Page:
14 October 2013

Cruel to be kind

The friends and family of OCD sufferers can often end up pandering to their compulsions, in a bid to relieve their distress. Sometimes, this even leads to the non-sufferer enacting these themselves.

One television documentary about the condition featured a woman who engaged in constant checking to avoid losing things. Her husband spent hours going through the contents of bins with her, to reassure her that she hadn't thrown away anything important. He was completely embroiled in her OCD behaviours, which occupied so much of their time that neither of them was able to work.

Providing reassurance, at a lower level, may seem the kindest, most expedient, course of action: how could it possibly do any harm, for example, to reassure someone that a door is locked? In fact, it's the worst thing to do, as OCD feeds off reassurance. The condition makes its victims constantly doubt what they see, believe or are told, and drives them to seek an absolute certainty that can never be provided. Reassurance only leads to the need for more reassurance.

As I live alone, there is rarely anyone available to provide this, even if I were to request it. In fact, I have to trust my own eye as to whether things are symmetrical or ordered correctly, as only I know my 'rules'. 

I do, however, also suffer with some contamination issues, and my boyfriend, Pete, complies with a related compulsion that I engage in to deal with one of them.
Image courtesy of patpitchaya/
FreeDigitalPhotos.net

We take a lot of self-catering holidays in the UK, always staying in good quality rental properties. Yet, no matter how clean our holiday home is, I can't bring myself to use the crockery, cutlery, pans etc until I've washed them. Otherwise, I'm plagued by the worry 'What if that knife/glass/plate is dirty? What if it makes me ill?' 

Before we can even have our first cup of tea after our journey, I'm up to my elbows in hot water and washing-up liquid. Pete will then also wash subsequent items we use, knowing how I feel about this. I'm still likely to ask 'Have you washed that?', if I see him cooking, or laying the table, with something new.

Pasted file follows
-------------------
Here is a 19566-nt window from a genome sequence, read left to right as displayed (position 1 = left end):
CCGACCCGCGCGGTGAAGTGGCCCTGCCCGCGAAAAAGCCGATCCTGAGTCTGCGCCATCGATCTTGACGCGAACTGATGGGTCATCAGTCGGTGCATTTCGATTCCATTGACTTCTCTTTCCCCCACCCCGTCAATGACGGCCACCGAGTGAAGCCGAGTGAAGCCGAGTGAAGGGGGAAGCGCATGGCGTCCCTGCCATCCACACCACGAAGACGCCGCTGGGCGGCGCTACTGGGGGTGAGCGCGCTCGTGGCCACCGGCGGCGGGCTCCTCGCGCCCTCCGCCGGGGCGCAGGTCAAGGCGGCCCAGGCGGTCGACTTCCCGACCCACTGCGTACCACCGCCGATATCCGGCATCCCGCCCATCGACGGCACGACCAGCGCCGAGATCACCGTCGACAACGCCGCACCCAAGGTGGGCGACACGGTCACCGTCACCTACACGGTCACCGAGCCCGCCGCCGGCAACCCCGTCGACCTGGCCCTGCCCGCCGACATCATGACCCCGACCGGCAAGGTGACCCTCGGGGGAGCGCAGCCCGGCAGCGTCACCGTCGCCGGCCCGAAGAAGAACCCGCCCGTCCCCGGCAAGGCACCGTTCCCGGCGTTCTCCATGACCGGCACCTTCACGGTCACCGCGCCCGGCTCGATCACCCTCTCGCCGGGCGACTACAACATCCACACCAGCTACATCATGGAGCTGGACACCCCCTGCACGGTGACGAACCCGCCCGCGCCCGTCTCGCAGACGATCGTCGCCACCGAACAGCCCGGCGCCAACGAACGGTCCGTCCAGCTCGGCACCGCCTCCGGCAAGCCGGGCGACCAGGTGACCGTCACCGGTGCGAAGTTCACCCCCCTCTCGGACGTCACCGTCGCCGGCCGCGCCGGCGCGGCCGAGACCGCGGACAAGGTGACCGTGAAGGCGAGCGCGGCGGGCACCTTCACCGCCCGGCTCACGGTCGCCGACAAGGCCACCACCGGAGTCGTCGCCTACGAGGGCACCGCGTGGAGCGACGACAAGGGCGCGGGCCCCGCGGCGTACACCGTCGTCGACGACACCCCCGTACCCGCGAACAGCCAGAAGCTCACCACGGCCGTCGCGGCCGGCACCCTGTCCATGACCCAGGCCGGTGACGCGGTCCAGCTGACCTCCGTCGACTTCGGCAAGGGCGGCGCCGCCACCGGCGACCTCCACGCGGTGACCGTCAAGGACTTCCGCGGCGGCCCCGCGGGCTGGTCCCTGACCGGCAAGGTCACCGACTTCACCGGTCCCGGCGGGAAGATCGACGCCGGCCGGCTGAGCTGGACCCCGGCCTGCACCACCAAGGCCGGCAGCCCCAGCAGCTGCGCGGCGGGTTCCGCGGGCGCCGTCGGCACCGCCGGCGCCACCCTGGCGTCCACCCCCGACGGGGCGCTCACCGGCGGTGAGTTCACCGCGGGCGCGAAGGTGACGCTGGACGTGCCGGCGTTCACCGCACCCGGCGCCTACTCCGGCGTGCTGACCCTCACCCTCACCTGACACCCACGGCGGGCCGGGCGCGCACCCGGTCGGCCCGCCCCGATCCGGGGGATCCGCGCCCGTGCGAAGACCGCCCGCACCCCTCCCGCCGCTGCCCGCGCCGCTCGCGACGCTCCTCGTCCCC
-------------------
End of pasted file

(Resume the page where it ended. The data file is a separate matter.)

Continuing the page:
As with many OCD compulsions, this is quite illogical, as I happily use crockery and cutlery in restaurants, where I have no way of guaranteeing their cleanliness.

It wasn't until our last trip, in June, that I realised there was an obvious solution to this problem. As most of our cottages have a dishwasher, why not simply load it up as soon as we arrive? 

So, that's what we did, filling it with a large selection of items we were likely to need. We left the machine to do its work, while we enjoyed our first dinner in the local pub...with me happily using their plates and cutlery.

As I opened the dishwasher at the end of its cycle, the steam billowing out was all the reassurance I needed.

This time-saving tactic will make it hard - if not impossible - to give up this compulsion in future, but it will, at least, reduce its impact on my nearest and dearest.

By the time you read this, we'll be on our next holiday, in Dorset. And, yes, the cottage is equipped with a dishwasher.

4 comments:

ocdtalk said...

This is such an important post, as it is our natural instinct to "help" those we love. But as you say, enabling those with OCD is the worst thing we can do for them, and it only helps the OCD get more entrenched. That's why I think it is so important that family be involved in the treatment process for OCD; so we can all learn the right way to help our loved ones. Enjoy your holiday!

Helen Barbour said...

Thanks, ocdtalk. It can certainly be hard for our nearest and dearest to know what to do for the best, unless they have a good understanding of the condition. Comments and questions I've had since starting this blog have made me realise how difficult it is to convey exactly what OCD entails and how best to help someone living with it.

Anonymous said...

This is a fantastic blog and as somebody who is in a relationship with a person with OCD it really touched home with me. There is nothing worse than watching him redo what I have already done around the house lol. Please keep posting, it is a wonderful insight that has helped me to understand my other half better. X

Helen Barbour said...

Thank you so much for your comment. It's great to receive such positive feedback and encouragement, and I'm really pleased that my blog has helped you. I do hope that you and your partner have been able to access some professional help? Recovery is possible and lives can be reclaimed from this horrible condition. The best of luck to both of you.